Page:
Tunisia's lagoons at risk of drying up amid record heat and chaotic urbanisation

Temperatures hit 49°C over summer in the capital Tunis, which is home to wetlands that are vital for wildlife

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Tunisia's wetlands are at risk of completely drying up as the country faces its sixth consecutive year of drought, with rising temperatures, longer summers and less rain.

The impact of climate change has increased pressure on the country's already depleted groundwater sources, but its wetlands are also under threat from increasing chaotic urbanisation, polluting industrial projects and the state's unclear environmental vision.

Campaigners have warned that three lagoons in the capital Tunis could vanish after temperatures reached a record high of 49°C in July.

The Ariana lagoon, which usually covers more than 5,000 hectares, is where hundreds of bird species migrating from Europe to south of the Sahara stop to rest and feed.

However, images from the European Union’s Sentinel 2 satellites show a shocking reduction in the lagoon’s size between August 2021 and 2023.

Ecologist Imen Labidi says the Ariana lagoon is interconnected with the Sijoumi and Lac lagoons, also near Tunis. They will be affected by the impact on Ariana, putting the entire ecosystem at risk.

“These lagoons are connected one to another and are a key area for migrating birds that go back and forth between them to feed and sleep,” Ms Labidi said.

After more than six years of research and field observations on the Ariana lagoon, Ms Labidi has concluded that alongside overheating, another threat to the wetlands must be acknowledged: chaotic urbanisation.

“The climate change effect is there and we cannot deny it, for sure, but man-made problems such as chaotic urbanisation are faster at leaving a trace,” she said.

Visitors to the Ariana lagoon will notice an array of irregular construction and buildings, as well as a large amount of domestic waste that has been dumped straight into the lagoon.

“People must know that these areas play a tremendous role in protecting nearby neighbourhoods from floods as it absorbs rainwater in addition to its ability to nourish groundwater tables,” Ms Labidi told The National.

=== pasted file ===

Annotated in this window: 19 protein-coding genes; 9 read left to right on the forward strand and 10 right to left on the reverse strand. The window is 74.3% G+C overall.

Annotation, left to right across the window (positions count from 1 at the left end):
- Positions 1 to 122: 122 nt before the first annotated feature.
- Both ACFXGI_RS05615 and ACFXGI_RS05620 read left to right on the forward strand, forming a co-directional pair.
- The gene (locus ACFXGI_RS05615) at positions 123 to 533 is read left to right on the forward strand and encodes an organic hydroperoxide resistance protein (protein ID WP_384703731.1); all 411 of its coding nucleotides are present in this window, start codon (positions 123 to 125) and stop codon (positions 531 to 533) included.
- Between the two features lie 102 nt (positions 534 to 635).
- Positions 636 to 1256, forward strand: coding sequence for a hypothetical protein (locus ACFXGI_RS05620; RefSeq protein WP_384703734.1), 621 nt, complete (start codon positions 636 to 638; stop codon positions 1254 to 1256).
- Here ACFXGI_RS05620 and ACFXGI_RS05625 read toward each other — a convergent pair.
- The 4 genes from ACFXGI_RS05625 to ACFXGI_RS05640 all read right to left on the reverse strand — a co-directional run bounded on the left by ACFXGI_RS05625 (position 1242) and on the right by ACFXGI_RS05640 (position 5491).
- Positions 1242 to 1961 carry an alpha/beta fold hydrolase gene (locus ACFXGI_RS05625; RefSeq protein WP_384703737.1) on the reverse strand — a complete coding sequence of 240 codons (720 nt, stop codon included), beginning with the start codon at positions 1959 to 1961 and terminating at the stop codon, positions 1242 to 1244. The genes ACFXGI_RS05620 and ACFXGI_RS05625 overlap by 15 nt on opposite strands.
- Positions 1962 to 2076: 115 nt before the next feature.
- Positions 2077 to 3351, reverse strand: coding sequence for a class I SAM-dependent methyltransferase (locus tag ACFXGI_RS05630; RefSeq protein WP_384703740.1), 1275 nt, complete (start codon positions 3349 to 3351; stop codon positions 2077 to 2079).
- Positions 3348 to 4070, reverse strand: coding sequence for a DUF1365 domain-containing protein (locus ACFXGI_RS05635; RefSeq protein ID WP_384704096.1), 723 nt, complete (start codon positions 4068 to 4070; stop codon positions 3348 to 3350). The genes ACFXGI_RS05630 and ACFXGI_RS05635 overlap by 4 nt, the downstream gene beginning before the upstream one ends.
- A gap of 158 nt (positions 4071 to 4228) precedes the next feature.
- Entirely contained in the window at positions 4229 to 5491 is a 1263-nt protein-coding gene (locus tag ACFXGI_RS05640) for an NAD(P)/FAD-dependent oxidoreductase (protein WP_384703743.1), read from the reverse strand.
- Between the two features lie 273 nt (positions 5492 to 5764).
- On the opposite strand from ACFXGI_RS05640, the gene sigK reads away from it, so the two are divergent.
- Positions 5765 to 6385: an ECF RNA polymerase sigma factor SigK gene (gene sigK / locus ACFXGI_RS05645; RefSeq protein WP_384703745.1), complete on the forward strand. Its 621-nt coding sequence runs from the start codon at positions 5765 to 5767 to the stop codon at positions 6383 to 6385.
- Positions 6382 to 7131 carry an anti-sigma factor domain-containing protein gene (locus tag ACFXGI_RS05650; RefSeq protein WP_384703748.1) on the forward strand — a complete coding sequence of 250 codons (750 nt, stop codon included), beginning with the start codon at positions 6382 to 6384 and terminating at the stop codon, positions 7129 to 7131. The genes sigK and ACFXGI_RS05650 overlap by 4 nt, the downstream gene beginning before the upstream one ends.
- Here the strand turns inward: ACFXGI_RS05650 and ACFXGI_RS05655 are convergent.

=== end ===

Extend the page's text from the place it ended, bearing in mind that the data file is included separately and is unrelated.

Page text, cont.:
“Unfortunately, Tunisians' mentality regarding these lagoons, which [they] consider unimportant, has created an extra charge of polluting waste.”

Tunisia has been a signatory to the Ramsar Wetlands Convention since 1981, under which it is obliged to maintain national laws aimed at halting the worldwide loss of these habitats and conserving them through proper use and management.

“As Tunisia is a signatory to the Ramsar treaty, it needs to reject any form of intervention including chaotic urbanisation and certain developmental projects,” Ms Labidi said.

However, Tunisia has signed and not ratified the treaty and therefore is not legally bound by it under international law.

Benefits of preservation

Ms Labidi highlighted the many benefits of preserving the lagoons.

They play a crucial role in countering the effect of climate change due to their capacity to absorb carbon dioxide, which is about double that of a forest.

“If we preserve just one lagoon, we will also be preserving more than one forest,” she said.

The lagoons also support a rich array of animal species.

Aside from the migratory birds that visit every year, the lagoon is home to insects, frogs and sometimes fish.

Ms Labidi said changing migration patterns of birds to the lagoon could help scientists predict wider impacts of climate change.

Undeniable change

Lassaad Akshoumi, 38, has lived his entire life in a house only a few metres away from the western flank of the Ariana.

He said over the past 12 years, the lagoon has been turning little-by-little into a big sewage dump.

“Before the revolution, authorities used to pump seawater into [the lagoon], there used to be lots of fish and fishermen's boats would be floating there all year round,” Mr Akshoumi told The National.

“Now that does not happen any more and the lagoon has turned into a bare land with lots of dirt and waste laying around."

Since the Tunisian Revolution in 2011, the country has been struggling with political and economic instability, and environmental issues have taken lower priority.

Mr Akshoumi said that in the past few years he had noticed a decline in the number of birds, and an increase in dust.

“Lots of us have developed allergies because of the pollution that is especially noticeable during windy weather,” he said.

More sewage and domestic waste has been discarded into the Ariana lagoon as urbanisation increased nearby, he said.

However, decision-making bodies including the Ministry of Agriculture have been trying to deter the expansion of construction projects that some investors are still trying to impose on the area.

Updated: January 09, 2024, 11:34 AM